A decade ago this past summer, Kay Hanley and her bandmates in Letters to Cleo had to be talked into accepting a free trip to Hollywood when the producers of a new teen comedy approached them about contributing to the film’s soundtrack. Little did the band know that within a couple of weeks they would be planted high on a rooftop in Tacoma, Washington, fearing for their lives as a helicopter buzzed closer … and closer … and closer …
First things first. Next March will mark ten years since the theatrical release of 10 Things I Hate About You, a comedic update of Shakespeare’s The Taming of the Shrew that has overcome a middling performance at the box office to become one of the most popular teen movies of the post-John Hughes era. The film is best remembered these days as the American acting debut of Heath Ledger – who, ironically, is almost certain to be vying for a posthumous Oscar just a couple weeks before the anniversary of that debut. It’s likely Ledger’s participation, as much as the film’s immense likeability, that accounts for its near-constant presence on pay and basic cable over the past decade.
But 10 Things was much more than a showcase for Ledger and Julia Stiles, the co-star who also used the film as a springboard to greater fame and fortune. For all the contrivances of its Shakespearean plot, the film is among the most sensible and believable of the teen genre, full of warm and funny performances from a terrific supporting cast. Grown-ups Larry Miller and Alison Janney get some of the best moments, happily – particularly Miller as an Ob-Gyn so paranoid about his daughters dating that he forces them to “wear the [empathy] belly around the living room” before they leave the house. “Kissing? That’s what you think happens [at the prom]? I’ve got news for you. Kissing isn’t what keeps me up to my elbows in placenta all day long.”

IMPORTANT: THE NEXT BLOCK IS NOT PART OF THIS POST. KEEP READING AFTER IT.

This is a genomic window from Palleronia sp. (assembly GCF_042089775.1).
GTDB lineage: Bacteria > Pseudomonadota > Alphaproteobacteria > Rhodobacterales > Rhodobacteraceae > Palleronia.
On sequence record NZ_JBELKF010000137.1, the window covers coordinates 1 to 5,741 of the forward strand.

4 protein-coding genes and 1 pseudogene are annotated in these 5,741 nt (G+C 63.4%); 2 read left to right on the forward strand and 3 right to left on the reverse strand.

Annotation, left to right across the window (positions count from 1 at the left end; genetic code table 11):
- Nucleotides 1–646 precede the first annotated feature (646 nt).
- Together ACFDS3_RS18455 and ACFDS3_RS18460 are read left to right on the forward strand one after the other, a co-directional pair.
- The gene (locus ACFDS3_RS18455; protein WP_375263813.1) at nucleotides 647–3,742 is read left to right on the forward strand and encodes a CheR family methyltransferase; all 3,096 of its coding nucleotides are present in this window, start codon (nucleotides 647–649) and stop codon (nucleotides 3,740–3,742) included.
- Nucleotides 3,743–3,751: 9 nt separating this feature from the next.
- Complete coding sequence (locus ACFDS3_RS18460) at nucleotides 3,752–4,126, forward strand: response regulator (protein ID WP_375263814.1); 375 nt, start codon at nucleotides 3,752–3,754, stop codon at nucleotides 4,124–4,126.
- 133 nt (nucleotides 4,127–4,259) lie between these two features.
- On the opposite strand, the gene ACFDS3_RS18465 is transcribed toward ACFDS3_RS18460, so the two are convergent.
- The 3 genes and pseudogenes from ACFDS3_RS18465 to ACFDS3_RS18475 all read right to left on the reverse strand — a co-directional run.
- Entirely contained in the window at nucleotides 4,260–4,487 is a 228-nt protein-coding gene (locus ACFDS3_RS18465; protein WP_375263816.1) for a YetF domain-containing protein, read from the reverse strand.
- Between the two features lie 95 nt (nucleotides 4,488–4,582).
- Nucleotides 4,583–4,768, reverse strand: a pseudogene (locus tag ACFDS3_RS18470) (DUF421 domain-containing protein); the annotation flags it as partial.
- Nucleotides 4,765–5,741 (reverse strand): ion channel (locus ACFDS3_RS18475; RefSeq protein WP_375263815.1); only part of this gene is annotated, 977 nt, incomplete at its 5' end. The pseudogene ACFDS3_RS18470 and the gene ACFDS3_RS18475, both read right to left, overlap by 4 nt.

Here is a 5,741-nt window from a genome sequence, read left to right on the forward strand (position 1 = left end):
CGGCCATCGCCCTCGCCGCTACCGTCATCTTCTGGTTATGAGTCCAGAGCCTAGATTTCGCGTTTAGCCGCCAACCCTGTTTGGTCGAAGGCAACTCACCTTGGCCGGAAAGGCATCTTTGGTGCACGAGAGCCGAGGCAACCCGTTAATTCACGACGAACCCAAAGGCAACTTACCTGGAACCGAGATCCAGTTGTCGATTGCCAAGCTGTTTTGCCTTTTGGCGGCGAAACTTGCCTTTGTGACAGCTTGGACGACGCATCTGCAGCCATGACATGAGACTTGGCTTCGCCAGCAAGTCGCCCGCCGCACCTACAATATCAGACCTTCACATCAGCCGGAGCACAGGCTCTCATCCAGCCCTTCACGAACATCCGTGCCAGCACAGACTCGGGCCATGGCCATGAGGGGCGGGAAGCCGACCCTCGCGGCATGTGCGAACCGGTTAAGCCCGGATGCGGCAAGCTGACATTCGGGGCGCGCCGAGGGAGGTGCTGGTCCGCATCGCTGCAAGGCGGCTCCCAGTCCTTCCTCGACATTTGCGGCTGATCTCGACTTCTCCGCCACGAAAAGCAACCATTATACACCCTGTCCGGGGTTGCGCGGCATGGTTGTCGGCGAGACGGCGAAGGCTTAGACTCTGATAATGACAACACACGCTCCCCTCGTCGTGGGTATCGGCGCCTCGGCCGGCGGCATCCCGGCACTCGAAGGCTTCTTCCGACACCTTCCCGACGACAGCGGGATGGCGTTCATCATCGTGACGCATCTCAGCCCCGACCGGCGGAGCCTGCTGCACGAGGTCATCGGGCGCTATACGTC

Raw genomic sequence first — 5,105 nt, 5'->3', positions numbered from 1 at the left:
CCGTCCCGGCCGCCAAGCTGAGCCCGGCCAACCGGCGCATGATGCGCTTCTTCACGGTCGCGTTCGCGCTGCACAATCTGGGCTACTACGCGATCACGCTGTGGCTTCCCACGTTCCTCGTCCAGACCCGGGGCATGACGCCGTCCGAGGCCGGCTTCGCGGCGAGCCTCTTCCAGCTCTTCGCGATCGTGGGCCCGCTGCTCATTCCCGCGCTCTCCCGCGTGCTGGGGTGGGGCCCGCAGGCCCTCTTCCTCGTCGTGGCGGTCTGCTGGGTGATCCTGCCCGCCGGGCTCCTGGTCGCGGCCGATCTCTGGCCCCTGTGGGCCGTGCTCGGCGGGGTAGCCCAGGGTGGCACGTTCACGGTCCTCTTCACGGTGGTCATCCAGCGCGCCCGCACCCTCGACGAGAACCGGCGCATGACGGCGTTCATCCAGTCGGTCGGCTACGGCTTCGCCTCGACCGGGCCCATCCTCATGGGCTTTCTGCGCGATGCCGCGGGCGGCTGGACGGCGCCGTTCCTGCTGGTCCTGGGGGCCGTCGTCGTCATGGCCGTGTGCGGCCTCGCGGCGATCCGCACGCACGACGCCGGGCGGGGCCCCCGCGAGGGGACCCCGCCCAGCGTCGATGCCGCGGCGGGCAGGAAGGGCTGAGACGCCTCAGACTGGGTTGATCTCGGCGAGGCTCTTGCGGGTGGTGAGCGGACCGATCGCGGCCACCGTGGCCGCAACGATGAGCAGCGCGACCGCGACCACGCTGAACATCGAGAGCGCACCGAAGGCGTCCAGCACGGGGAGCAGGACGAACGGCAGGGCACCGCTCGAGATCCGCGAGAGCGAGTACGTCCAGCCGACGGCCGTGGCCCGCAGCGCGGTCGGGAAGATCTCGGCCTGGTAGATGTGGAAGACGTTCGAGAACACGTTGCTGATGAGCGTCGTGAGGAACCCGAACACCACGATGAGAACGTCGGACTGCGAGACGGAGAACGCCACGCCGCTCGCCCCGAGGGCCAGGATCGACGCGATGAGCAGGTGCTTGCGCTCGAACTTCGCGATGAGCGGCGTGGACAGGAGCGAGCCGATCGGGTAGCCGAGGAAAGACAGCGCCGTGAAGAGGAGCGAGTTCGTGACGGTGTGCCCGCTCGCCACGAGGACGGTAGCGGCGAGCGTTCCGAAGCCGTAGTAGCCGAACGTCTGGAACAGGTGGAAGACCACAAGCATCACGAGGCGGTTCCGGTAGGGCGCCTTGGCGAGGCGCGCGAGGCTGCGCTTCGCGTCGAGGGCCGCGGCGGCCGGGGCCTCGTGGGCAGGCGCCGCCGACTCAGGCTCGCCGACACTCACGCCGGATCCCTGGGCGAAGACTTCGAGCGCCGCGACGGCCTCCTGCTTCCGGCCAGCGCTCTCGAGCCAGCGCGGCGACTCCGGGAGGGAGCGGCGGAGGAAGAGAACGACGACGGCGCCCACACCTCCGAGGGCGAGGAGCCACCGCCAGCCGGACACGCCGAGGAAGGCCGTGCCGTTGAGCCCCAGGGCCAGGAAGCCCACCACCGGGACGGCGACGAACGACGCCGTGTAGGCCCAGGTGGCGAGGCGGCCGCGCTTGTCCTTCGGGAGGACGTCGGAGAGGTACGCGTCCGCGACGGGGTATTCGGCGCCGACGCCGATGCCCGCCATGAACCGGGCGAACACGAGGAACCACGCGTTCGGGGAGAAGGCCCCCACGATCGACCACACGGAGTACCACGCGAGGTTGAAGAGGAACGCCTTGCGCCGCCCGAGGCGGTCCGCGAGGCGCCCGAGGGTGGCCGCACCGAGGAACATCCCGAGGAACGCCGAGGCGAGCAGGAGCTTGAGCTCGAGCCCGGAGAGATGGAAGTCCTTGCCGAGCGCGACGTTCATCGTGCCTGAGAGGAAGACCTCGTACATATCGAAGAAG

The icing on this cupcake of a film is its music – a panoply of late-’90s modern rock (Semisonic, Sister Hazel, the Cardigans) and ’80s funk and pop (“Atomic Dog,” “Dazz,” “Push It”). Ledger’s most indelible scene featured him high-stepping across the football-stadium bleachers as he serenaded Stiles with “Can’t Take My Eyes Off of You” – with an unexpected assist from the marching band.
Director Gil Junger even decided to give some screen time to a pair of bands appearing on the soundtrack: Save Ferris and Letters to Cleo. “Ralph Sall was the music supervisor on the film, and he had called us to see if we would come to L.A. to do a couple songs,” Hanley recalls. “I thought it was going to be horrible, but we agreed to go there and stay in a hotel for a week – obviously, it was like, ‘Duh, sure we’ll sing “I Want You To Want Me” for you.’
“But then [Junger] asked Ralph if he knew a band who could appear in the film, and the next thing we knew we went from doing our songs in L.A. to jetting up to do our scenes in Seattle. It was all very glamorous for a little band from Boston.”
Letters to Cleo first filmed a nightclub scene, singing an unreleased song called “Come On,” and then a prom scene along with Save Ferris in which Hanley sings Nick Lowe’s “Cruel to Be Kind.”